From Randy: Fetus is a Latin word variously translated “offspring,” “young one,” or “little child.” Though fetus was once a good word that spoke of a young human being, it is now used with a subhuman connotation. Referring to the fetus allows us not to use the B-word (baby). The prochoice movement labors to avoid the B-word for it reminds us of the reality that abortion kills a child. This reality must be denied at all costs, because anyone who is understood to be arguing for the right to kill babies is fighting an uphill battle.
It is scientifically inaccurate to say an embryo or fetus is not a human being or doesn’t have worth simply because she’s at an earlier stage of development than a born infant. This is like saying that a toddler is not a human being—or is less of a human being—because she is not yet an adolescent. Or that an adolescent is not a human being because she is not yet an adult. Stage of development has nothing to do with human worth. Sadly, many people in our culture today have chosen to ignore this fact in order to justify abortion.
Conservative political commentator, talk show host, and lawyer Ben Shapiro recently gave a speech at UC Berkeley and also did a Q & A with students. One question he was asked was, “Why exactly do you think a first-trimester fetus has moral value?”
I appreciated Ben’s articulate and straightforward prolife answer. You can watch his exchange with the student in the video, or read the transcript below:
Student: My question was about abortion, and I just wanted to know why exactly do you think a first-trimester fetus has moral value?
Shapiro: Okay, so a first-trimester fetus has moral value because whether you consider it a potential human life or a full-on human life, it has more value than just a cluster of cells. If left to its natural processes, it will grow into a baby. So the real question is, where do you draw the line? So are you going to draw the line at the heartbeat? Because it’s very hard to draw the line at the heartbeat because there are people who are adults who are alive because of a pacemaker, and they need some sort of outside force generating their heartbeat.
Okay, are you going to do it based on brain function? Well, what about people who are in a coma? Should we just kill them? Right, the problem is anytime you draw any line other than the inception of the child, you end up drawing a false line that can also be applied to people who are adults. So either human life has intrinsic value or it doesn’t. And I think we both agree that adult human life has intrinsic value. Can we start from that premise?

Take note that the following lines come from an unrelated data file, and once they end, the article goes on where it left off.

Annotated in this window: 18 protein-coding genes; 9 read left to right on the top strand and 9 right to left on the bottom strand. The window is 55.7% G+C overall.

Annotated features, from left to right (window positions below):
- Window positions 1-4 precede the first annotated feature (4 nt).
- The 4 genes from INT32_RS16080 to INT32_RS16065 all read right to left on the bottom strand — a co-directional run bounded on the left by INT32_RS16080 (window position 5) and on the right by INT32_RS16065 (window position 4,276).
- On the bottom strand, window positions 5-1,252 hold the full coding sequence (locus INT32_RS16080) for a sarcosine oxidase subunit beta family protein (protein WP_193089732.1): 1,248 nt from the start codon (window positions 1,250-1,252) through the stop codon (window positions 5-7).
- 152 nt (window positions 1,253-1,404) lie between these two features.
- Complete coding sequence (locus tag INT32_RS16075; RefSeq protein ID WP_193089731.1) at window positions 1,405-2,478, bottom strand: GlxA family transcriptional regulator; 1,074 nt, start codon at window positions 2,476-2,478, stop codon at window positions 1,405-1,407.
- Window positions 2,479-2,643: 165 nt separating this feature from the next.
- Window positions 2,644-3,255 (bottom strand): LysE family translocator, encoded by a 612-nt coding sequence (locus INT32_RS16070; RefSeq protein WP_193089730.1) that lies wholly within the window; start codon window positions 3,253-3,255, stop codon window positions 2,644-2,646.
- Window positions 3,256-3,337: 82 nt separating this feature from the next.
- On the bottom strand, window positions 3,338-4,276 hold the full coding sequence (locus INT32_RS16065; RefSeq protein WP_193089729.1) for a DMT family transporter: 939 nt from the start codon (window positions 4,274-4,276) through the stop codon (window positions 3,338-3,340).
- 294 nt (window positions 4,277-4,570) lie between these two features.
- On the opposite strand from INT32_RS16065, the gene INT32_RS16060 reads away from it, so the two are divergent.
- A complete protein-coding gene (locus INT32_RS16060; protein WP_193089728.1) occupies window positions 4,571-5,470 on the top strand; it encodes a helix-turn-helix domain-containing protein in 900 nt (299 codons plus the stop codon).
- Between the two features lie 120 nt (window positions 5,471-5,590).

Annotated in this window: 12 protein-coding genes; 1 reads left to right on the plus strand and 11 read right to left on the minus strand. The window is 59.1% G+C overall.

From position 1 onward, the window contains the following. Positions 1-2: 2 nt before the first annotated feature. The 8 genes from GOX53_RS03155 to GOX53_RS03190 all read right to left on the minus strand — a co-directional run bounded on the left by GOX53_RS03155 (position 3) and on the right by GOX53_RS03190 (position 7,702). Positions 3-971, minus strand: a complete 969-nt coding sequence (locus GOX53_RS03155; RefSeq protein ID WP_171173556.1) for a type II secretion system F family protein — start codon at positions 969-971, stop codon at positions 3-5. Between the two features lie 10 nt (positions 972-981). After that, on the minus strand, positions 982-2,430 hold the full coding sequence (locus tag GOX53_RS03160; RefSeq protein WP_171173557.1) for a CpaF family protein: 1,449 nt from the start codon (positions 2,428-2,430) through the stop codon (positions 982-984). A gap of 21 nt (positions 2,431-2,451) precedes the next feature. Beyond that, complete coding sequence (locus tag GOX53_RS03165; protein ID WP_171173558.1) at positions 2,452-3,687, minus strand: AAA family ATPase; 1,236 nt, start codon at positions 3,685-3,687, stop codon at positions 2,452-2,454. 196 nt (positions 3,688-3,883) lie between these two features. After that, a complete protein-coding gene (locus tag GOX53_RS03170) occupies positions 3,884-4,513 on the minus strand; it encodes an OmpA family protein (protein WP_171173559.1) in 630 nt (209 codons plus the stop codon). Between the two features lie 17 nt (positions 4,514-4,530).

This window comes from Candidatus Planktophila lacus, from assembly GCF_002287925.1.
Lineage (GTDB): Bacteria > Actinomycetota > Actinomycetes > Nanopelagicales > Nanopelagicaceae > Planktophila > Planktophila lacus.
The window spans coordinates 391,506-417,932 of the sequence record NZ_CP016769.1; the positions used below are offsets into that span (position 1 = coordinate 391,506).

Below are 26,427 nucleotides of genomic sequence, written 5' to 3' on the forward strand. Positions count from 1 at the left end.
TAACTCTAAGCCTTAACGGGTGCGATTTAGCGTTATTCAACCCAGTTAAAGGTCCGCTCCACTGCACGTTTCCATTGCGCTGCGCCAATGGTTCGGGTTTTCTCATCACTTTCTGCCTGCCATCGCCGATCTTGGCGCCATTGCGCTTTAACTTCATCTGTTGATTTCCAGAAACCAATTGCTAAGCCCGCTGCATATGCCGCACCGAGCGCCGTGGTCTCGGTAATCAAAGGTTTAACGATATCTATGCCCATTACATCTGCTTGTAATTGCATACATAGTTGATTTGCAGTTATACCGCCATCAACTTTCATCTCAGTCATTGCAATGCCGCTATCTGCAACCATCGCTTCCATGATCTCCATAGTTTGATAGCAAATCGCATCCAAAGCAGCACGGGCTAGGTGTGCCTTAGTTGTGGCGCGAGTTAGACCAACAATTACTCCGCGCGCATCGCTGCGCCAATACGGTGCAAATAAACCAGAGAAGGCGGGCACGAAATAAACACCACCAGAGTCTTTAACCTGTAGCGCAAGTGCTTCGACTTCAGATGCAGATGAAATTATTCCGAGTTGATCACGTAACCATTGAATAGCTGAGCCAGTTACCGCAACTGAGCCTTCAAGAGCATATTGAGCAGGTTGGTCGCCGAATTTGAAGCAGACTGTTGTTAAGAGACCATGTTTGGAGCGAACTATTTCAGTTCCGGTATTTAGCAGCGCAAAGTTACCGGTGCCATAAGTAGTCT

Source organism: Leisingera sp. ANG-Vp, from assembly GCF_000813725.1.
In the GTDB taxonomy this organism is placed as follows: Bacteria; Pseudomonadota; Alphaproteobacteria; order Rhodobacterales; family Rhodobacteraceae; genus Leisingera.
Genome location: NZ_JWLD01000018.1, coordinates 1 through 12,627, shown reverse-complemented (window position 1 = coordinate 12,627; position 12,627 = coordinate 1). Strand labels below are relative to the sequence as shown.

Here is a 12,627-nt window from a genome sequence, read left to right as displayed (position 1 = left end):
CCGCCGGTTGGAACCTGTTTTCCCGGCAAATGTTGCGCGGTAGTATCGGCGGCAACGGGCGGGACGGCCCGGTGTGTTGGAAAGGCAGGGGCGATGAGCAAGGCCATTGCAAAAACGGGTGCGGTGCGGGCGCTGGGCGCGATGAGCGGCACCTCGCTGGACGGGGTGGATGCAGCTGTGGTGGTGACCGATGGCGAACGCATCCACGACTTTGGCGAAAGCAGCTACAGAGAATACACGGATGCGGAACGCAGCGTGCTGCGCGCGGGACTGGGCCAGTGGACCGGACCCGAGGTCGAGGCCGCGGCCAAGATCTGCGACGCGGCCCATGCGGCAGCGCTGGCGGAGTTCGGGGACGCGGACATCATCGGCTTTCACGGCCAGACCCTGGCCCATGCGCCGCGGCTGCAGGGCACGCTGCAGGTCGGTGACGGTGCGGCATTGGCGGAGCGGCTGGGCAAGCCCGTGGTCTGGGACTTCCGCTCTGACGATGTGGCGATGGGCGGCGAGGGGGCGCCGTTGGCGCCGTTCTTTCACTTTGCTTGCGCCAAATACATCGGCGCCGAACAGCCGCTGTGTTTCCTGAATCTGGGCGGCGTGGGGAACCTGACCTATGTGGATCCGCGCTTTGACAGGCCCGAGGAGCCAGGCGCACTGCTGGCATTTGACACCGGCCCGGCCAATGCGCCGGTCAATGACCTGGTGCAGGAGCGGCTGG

Student: I believe that “sentient” has, is what gives something moral value, not necessarily being a human alone.
Shapiro: Okay, so when you’re asleep, can I stab you?
Student: I’m still considered “sentient” when I’m asleep.
Shapiro: Okay, if you are in a coma from which you may awake, can I stab you?
Student: Well then, no I guess.
Shapiro: I’m glad you answered that, because I have no interest in actually killing you.
Student: But that’s still potential sentience and it’s still potential, like…
Shapiro: I agree with you about potential sentience. You know what else has potential sentience? Being a fetus.
Student: The issue I have with that is, if I’m in a coma and I’m not like doing anything to anyone, I’m not causing any issues amongst the world—whereas, an unwanted child may or may not be a burden to people.
Shapiro: There are lots of people’s parents who are unwanted. Right? Or a bunch of college students. The problem is that now you’re shifting the argument. Right? Before you were making the argument based on the intrinsic value of a life based on sentience, and now you’re talking about the level of burden that somebody presents as a separate moral argument. Okay. I don’t believe that you being a burden on somebody is justification for them killing you, as a general rule.
Student: I’ll leave it at that, but I appreciate you, and thank you.
Randy again: You may not be a lawyer or a talk show host like Ben, but all of us can graciously and intelligently present the prolife facts to those we talk with. One great tool to use is the acronym SLED, created by Scott Klusendorf, which I’ll briefly summarize:
Size: Does how big you are determine who you are?
Level of development: Are twenty-year-olds more human than ten-year-olds, since they are smarter and stronger?
Environment: Does being inside a house make you more or less of a person than being outside? Does being located in his mother’s body rather than outside make a child less human?
Degree of dependency: Does dependence upon another determine who you are?
(For more, see the blog post SLED: A Simple Way to Talk with Those Who Are Prochoice About the Personhood of the Unborn, as well as my books Why ProLife? and ProLife Answers to ProChoice Arguments.)